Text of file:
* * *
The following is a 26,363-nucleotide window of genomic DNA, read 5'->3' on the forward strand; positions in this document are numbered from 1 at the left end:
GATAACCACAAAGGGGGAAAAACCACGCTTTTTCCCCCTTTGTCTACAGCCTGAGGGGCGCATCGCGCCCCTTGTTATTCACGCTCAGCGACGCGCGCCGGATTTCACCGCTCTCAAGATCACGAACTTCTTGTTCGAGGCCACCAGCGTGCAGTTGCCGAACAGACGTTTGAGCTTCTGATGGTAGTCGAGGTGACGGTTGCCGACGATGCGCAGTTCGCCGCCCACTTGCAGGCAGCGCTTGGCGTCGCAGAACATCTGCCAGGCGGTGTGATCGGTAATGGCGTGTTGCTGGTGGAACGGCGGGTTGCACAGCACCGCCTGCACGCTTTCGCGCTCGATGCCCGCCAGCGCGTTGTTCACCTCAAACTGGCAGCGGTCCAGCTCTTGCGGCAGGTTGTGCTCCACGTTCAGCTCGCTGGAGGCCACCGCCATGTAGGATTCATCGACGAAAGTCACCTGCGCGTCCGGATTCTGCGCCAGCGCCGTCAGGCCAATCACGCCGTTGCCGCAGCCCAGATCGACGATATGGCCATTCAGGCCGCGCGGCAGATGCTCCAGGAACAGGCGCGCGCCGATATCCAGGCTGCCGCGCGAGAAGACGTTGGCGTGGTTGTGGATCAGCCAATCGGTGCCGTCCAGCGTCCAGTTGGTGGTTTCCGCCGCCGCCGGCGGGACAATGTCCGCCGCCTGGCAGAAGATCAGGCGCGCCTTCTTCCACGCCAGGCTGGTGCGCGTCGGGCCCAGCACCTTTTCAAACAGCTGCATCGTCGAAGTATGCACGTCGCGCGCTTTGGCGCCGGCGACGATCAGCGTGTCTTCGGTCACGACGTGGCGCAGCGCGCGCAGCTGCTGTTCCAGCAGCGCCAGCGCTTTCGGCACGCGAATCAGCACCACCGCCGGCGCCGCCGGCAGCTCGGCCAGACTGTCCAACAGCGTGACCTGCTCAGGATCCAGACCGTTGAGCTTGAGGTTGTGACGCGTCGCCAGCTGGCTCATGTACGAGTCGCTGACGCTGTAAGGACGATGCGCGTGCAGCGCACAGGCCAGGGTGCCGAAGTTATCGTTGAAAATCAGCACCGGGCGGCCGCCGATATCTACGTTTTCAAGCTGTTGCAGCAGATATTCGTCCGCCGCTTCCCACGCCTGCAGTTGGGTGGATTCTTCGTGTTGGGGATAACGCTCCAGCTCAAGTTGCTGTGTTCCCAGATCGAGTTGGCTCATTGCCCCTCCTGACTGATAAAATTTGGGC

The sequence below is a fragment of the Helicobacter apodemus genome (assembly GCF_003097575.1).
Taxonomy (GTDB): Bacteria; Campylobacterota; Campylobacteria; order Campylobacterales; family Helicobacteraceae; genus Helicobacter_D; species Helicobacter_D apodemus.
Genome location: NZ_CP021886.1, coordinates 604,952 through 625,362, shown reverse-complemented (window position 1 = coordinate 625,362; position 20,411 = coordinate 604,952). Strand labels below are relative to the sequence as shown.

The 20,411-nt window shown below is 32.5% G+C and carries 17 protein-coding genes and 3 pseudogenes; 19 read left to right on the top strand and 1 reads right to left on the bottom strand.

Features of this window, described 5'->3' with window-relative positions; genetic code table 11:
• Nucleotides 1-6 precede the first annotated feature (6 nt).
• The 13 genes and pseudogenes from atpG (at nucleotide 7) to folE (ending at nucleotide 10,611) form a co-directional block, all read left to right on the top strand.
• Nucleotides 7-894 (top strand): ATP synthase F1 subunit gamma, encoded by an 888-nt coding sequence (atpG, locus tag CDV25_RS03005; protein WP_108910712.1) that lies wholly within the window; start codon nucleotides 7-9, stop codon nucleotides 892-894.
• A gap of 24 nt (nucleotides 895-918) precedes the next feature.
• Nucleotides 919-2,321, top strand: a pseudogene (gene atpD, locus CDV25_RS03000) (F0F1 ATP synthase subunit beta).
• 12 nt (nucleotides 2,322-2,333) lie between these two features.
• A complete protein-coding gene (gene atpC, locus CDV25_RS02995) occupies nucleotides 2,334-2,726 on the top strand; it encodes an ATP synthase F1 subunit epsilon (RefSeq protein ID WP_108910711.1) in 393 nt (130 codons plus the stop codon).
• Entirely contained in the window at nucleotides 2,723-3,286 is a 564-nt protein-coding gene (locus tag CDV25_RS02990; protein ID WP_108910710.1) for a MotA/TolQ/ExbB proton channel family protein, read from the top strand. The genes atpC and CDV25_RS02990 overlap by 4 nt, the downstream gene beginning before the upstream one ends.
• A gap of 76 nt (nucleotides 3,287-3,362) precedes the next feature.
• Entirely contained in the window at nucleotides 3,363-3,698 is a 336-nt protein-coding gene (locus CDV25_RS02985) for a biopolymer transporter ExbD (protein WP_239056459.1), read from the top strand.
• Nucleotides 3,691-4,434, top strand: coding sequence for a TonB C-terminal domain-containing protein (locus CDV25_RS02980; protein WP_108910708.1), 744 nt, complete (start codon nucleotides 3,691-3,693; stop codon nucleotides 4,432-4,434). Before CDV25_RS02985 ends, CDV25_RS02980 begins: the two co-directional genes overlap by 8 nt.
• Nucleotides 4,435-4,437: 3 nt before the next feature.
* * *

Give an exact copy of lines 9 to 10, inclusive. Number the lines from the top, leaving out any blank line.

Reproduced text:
• The 13 genes and pseudogenes from atpG (at nucleotide 7) to folE (ending at nucleotide 10,611) form a co-directional block, all read left to right on the top strand.
• Nucleotides 7-894 (top strand): ATP synthase F1 subunit gamma, encoded by an 888-nt coding sequence (atpG, locus tag CDV25_RS03005; protein WP_108910712.1) that lies wholly within the window; start codon nucleotides 7-9, stop codon nucleotides 892-894.